Jose Giovanni, 80; French Writer, Filmmaker and Onetime Condemned Prisoner in Paris
Jose Giovanni, a former Parisian death-row inmate who became an author of classic French crime novels, a screenwriter and a director of hit films featuring such stars as Jean-Paul Belmondo and Alain Delon, has died. He was 80.
Giovanni died Saturday of a brain hemorrhage in a clinic in Lausanne, Switzerland. He had been hospitalized since Wednesday.
A member of the French Resistance during World War II, Giovanni amassed experiences seemingly designed to be turned into novels and screenplays. He worked as a diver, lumberjack, coal miner and mountain guide.
More significantly, at age 22 he was convicted, along with an older brother, in an extortion and murder plot masterminded by an uncle who was a leader in the Corsican underworld.
The brother escaped from prison only to be killed in a fight, and Giovanni was sentenced to death. Because of his father’s extensive, but discreet, help on Giovanni’s behalf, the sentence was commuted to life imprisonment, and he was freed after serving eight years.
In 2001, the popular novelist and filmmaker capped his 20-film career by describing his father’s efforts to free him with “Mon Pere” (“My Father”). The film was later titled “Mon Pere, Il M’A Sauve la Vie” (“My Father Saved My Life”). He directed the film and helped write the screenplay from his 1995 book “The Secret Gardens in My Father’s Heart.”
Giovanni personally attended the premiere of the film, starring Bruno Cremer as his father, at Virginia Commonwealth University’s French Film Festival in Richmond, Va.
He movingly told the Virginia audience that he had never known, until well after his release, that his colorful father was behind the effort to save him from the guillotine.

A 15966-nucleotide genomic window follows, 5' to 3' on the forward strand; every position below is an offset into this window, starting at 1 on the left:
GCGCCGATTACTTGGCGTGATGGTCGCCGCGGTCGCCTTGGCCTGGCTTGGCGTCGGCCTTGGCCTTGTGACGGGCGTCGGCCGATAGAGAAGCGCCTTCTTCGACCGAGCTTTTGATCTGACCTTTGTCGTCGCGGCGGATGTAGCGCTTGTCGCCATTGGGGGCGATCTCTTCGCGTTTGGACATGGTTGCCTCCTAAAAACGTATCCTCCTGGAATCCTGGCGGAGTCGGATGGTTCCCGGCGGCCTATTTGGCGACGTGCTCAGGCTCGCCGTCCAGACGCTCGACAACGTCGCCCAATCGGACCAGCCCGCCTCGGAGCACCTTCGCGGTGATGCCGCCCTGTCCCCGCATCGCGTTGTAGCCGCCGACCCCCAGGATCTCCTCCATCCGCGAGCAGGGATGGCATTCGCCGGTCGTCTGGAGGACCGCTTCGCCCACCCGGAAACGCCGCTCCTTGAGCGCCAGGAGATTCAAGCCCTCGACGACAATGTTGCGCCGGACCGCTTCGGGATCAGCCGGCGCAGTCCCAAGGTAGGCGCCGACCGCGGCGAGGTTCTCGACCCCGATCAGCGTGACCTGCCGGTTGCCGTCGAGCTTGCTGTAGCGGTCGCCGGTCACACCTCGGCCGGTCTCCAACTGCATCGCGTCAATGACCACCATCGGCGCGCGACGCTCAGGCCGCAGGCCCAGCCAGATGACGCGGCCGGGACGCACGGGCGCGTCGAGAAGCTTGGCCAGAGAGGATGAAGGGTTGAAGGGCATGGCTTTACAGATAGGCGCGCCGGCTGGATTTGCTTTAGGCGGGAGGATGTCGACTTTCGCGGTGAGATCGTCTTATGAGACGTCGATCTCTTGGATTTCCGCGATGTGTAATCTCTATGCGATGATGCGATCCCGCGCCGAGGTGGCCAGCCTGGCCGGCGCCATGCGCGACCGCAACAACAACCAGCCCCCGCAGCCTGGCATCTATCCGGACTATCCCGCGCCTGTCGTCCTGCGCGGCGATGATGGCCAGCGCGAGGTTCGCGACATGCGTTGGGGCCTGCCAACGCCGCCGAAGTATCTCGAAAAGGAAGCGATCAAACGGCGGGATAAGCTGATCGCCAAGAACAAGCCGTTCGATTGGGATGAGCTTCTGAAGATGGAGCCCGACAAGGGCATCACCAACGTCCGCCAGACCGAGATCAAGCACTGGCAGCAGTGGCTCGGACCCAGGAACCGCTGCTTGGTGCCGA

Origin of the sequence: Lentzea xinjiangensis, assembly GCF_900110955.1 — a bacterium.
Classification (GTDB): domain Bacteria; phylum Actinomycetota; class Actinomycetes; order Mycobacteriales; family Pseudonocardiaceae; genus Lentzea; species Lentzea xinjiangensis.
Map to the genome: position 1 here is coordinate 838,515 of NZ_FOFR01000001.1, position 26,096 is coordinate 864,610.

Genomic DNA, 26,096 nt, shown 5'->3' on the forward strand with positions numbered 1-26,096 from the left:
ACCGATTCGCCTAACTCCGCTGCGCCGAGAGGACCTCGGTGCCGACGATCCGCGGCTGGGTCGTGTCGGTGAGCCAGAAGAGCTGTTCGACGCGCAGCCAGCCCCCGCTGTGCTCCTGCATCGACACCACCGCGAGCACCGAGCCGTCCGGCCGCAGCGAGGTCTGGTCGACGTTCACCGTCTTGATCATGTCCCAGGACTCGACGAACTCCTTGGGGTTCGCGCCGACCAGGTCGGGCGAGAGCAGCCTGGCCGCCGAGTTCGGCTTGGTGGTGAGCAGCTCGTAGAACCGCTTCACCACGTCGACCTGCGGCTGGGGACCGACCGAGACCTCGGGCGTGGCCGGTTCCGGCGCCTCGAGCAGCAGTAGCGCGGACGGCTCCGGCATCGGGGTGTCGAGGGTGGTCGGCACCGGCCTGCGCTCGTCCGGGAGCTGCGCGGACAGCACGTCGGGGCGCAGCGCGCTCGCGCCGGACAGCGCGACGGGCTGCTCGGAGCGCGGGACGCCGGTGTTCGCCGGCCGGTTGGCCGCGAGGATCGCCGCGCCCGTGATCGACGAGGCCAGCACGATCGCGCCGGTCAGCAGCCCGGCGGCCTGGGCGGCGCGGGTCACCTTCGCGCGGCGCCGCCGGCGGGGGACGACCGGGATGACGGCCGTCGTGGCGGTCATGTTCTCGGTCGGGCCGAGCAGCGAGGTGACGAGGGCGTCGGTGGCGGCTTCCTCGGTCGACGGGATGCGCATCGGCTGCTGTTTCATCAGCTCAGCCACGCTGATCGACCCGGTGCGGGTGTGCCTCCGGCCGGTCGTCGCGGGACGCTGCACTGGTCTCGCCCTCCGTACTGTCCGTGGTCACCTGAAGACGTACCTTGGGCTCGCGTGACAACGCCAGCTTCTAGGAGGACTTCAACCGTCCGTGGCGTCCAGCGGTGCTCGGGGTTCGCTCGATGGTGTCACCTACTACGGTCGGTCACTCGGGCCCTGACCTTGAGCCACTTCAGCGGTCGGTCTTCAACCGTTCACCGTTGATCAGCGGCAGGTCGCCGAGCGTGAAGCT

Once freed in the mid-1950s, Giovanni turned to writing novels, and a few years later began his film career with a screenplay for “Du Rififi Chez les Femmes” (“The Riff Raff Girls).”
Next he turned to his novel about his own 1947 attempted prison escape through Paris sewers to provide the basis of the 1960 movie “Le Trou” (“The Hole”).
In 1969, he wrote Henri Verneuil’s “Le Clan des Siciliens” (“The Sicilian Clan”), which starred Delon, Jean Gabin and Lino Ventura.
Giovanni continued writing screenplays until 2001, but also enjoyed a directing career that took off in the early 1970s. He turned his novel “La Scoumoune” (“The Hitman”) into a 1972 melodrama starring Belmondo as a 1930s gangster.
The next year, Giovanni brought Gabin and Delon back together in “Deux Hommes Dans la Ville” (“Two Men in Town”), a bleak movie about an ex-bank robber whose past catches up with him when he is freed after a decade in prison.
Giovanni also acted in a handful of movies, including Laetitia Masson’s 2002 “La Repentie” (“The Repentant”). He won several awards in France for his crime novels and his 1995 autobiography.
In 1998, he charmed Los Angeles audiences when he appeared at the American Cinematheque’s five-weekend series titled “Jean-Pierre Melville and the French Crime Film.” The series showcased the 1959 film “Classe Tout Risque” (“Consider All Risks”), adapted from a Giovanni novel.
Born in Paris of a family from the Mediterranean island of Corsica, Giovanni moved to the Swiss Alpine village of Marecottes in the late 1960s and later was naturalized as a Swiss citizen.
Giovanni is survived by his wife, daughter and son.